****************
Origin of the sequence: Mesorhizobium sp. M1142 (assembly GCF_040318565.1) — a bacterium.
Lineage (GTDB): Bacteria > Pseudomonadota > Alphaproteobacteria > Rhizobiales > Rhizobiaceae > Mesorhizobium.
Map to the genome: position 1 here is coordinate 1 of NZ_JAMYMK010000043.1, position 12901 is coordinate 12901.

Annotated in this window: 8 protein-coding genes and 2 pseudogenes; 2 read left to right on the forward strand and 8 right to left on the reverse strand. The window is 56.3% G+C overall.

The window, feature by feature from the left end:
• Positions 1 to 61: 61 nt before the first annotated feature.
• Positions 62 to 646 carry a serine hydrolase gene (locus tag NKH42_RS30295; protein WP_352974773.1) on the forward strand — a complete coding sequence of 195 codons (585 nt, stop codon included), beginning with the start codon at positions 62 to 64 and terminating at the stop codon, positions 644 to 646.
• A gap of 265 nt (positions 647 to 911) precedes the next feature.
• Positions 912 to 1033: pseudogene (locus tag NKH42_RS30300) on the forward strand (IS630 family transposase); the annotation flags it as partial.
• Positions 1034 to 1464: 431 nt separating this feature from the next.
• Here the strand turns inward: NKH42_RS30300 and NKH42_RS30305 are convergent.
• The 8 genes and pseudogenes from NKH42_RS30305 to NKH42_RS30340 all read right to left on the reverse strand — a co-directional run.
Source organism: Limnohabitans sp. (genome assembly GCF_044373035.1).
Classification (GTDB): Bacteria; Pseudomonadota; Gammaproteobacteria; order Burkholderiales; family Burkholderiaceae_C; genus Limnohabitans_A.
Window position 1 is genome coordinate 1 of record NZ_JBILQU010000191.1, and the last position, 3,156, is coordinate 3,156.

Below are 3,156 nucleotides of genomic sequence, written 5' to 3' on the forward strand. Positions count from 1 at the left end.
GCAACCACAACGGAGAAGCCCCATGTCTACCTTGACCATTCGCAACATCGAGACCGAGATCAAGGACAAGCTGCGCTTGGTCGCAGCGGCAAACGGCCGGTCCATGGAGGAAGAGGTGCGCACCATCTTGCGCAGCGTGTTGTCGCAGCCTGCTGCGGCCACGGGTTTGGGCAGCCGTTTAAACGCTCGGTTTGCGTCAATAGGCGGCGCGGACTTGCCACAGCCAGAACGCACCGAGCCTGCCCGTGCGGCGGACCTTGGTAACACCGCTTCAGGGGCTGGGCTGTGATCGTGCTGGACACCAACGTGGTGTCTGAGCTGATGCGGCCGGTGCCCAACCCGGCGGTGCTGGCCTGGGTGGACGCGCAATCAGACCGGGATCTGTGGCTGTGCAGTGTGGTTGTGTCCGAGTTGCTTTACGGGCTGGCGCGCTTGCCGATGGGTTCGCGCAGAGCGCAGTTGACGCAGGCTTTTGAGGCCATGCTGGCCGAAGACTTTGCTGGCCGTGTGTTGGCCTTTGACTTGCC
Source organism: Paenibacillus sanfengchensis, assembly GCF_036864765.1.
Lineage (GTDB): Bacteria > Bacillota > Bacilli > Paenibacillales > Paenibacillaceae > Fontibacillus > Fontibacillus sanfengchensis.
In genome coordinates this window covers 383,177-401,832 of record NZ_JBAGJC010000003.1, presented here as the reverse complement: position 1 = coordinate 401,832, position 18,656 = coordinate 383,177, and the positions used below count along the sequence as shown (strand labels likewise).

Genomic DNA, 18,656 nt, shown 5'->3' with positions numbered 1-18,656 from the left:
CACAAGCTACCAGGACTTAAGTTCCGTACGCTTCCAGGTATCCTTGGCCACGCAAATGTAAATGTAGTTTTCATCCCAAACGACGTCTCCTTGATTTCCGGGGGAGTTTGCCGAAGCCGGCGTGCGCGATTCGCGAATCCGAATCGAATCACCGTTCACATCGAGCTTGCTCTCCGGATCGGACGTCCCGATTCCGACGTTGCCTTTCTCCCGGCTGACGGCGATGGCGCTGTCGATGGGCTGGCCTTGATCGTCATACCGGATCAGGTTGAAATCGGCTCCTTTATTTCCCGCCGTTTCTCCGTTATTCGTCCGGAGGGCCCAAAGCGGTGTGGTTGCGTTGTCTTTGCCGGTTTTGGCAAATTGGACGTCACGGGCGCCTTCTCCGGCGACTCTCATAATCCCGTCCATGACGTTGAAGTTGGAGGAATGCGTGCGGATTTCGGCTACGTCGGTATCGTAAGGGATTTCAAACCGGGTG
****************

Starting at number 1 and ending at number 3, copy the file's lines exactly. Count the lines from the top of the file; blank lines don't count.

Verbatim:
Origin of the sequence: Mesorhizobium sp. M1142 (assembly GCF_040318565.1) — a bacterium.
Lineage (GTDB): Bacteria > Pseudomonadota > Alphaproteobacteria > Rhizobiales > Rhizobiaceae > Mesorhizobium.
Map to the genome: position 1 here is coordinate 1 of NZ_JAMYMK010000043.1, position 12901 is coordinate 12901.